Protect Your System From the Internet Evils

Ads, Spyware and Popups: the Internet is an aggressively commercial place. Internet marketing is hugely profitable; owners of frequently visited websites can make a reasonable living just off a few banner ads placed on their site. Software was quickly developed that would attempt to block these ads from loading and being displayed leaving the Internet free from irritants so the user could just view the information that they were after. Not surprisingly the Internet fought back with ads becoming more and more tricky in their execution.

The Internet pornography industry is often at the forefront of new advertising technologies. It was they who first discovered methods to lock the ‘back’ button on the browser from allowing users who stumbled (accidentally or otherwise) into the ‘darker’ areas of the Internet. Then came Internet-hijacking: changing a browser’s home page so that every time the Internet is connected the user is instantly taken to a certain site. There are ads that lie dormant in the system and pop up long after the user has moved on from the original site or even after they’ve stopped using the internet. These people went everywhere they could, and the rest of the Internet world soon followed.

So, how can we keep ourselves safe? Unfortunately, the answer usually lies in having a number of protection programs running in the background at all times which can slow down a computer. This is a lot more positive than having a computer terminally slowed down by the malicious side of the Internet though, so we just have to take the bad with the good.

The first port of call should be an anti-virus program. If you’re even vaguely concerned about online security you’re going to need one installed. A friend of mine decided that this was a foolish suggestion and picked up almost 100 viruses in a single day. These programs range in price and quality, with more expensive (but very good) packages such as Norton’s Anti Virus (or their comprehensive Internet Security bundle) or free programs, such as AVG Free Edition, available from

Once you have your computer protected from automated viruses it’s time to shield yourself from malicious hackers and their kind with a firewall. Windows XP comes with a firewall straight out of the box, with Service Pack 2 offering security upgrades. MacOS also has a firewall. It’s often not a bad idea to install a third party one though, as they are generally more customisable and in a lot of cases more secure. A few good firewalls are ZoneAlarm ( and Kerio Personal Firewall ( as well as those offered in the commercial Internet security packages (such as Norton’s, mentioned above).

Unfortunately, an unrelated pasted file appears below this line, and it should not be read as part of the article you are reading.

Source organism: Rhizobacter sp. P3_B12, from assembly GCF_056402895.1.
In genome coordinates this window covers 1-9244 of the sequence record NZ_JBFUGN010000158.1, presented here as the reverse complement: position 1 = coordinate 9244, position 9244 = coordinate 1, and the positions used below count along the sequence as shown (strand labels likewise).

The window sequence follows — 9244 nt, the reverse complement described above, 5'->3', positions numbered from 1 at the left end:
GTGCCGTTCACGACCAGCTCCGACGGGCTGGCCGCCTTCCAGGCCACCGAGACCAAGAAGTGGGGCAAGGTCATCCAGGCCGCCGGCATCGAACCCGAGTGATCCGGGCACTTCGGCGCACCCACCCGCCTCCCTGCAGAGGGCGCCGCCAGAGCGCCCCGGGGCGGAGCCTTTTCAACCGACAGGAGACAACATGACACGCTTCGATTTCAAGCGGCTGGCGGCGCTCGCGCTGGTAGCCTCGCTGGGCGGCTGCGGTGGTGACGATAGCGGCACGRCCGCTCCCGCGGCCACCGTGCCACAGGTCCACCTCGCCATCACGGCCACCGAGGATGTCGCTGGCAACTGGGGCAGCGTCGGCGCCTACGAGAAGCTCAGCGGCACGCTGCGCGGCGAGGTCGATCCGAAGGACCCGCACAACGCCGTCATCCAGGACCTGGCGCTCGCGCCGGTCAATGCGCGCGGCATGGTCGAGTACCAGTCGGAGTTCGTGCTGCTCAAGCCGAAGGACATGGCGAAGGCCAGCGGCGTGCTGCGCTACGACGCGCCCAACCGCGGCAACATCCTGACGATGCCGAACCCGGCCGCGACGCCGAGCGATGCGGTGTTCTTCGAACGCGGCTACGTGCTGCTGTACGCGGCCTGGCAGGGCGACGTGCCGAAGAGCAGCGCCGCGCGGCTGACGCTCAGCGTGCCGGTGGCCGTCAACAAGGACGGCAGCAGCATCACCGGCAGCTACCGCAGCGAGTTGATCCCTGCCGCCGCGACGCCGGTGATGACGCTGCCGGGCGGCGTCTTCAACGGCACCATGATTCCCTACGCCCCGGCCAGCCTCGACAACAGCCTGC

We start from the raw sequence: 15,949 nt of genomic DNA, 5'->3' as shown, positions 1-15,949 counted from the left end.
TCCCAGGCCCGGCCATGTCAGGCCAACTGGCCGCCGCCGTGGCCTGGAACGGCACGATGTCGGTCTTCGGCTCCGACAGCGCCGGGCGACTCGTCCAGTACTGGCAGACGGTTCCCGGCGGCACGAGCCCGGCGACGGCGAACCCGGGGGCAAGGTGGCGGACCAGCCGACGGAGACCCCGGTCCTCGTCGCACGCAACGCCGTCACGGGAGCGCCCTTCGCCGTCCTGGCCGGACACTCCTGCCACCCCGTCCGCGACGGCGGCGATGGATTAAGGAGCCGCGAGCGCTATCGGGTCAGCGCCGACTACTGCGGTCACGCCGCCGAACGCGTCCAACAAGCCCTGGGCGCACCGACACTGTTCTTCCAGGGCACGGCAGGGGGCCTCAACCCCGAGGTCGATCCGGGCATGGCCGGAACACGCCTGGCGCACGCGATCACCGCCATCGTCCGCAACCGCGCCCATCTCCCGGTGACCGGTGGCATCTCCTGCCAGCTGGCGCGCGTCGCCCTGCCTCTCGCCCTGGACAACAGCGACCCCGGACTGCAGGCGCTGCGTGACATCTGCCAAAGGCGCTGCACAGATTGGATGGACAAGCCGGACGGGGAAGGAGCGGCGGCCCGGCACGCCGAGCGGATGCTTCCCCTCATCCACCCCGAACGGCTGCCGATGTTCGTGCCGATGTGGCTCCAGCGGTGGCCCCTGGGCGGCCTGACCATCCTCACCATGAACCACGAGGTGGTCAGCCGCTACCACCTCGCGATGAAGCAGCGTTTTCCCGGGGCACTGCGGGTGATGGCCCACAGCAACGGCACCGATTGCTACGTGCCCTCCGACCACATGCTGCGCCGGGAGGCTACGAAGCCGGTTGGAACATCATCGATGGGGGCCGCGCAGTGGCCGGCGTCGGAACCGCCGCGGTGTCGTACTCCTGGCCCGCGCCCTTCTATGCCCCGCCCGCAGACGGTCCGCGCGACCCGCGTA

Next up is the Spyware and ad blocking software that was the initial concern. The two major software packages for spyware protection and removal are Spybot- Search and Destroy ( and AdAware ( although there are alternatives including a recent Microsoft release. (
These threats are often not dealt with by Internet security packs (strangely enough) although some protection is now starting to be included.

Chances are you will have picked up an ad blocker somewhere in the collection of programs by now, but just in case you can make your Internet browsing experience a less commercial affair by downloading software such as Hitware Lite ( or Stop the Popup ( These programs stop ads before they reach you, leaving you to browse only the information you’re after.

Besides installing protection software your best bet is just to be careful with your surfing. Don’t open weird emails with strange attachments if you don’t know the origins (don’t even open the email… often the viruses and Trojans will have an auto open script written into the email itself, so you’ve instantly opened up your computer by simply looking at the email). Be careful about the sites you visit. Make sure that you’re well protected before entering the Internet ‘grey’ areas, such as ROM, Warez, Appz etc. sites. If you perform a web search and some of the sites that show up have descriptions and titles consisting only of keywords, it’s usually a fair bet that you should stay clear of that site. It usually won’t have anything useful to offer and may contain hazardous material. With a bit of care you can keep your system going strong and enjoy the Internet safely and relatively ad free.

About the author:

Daniel Punch M6.Net

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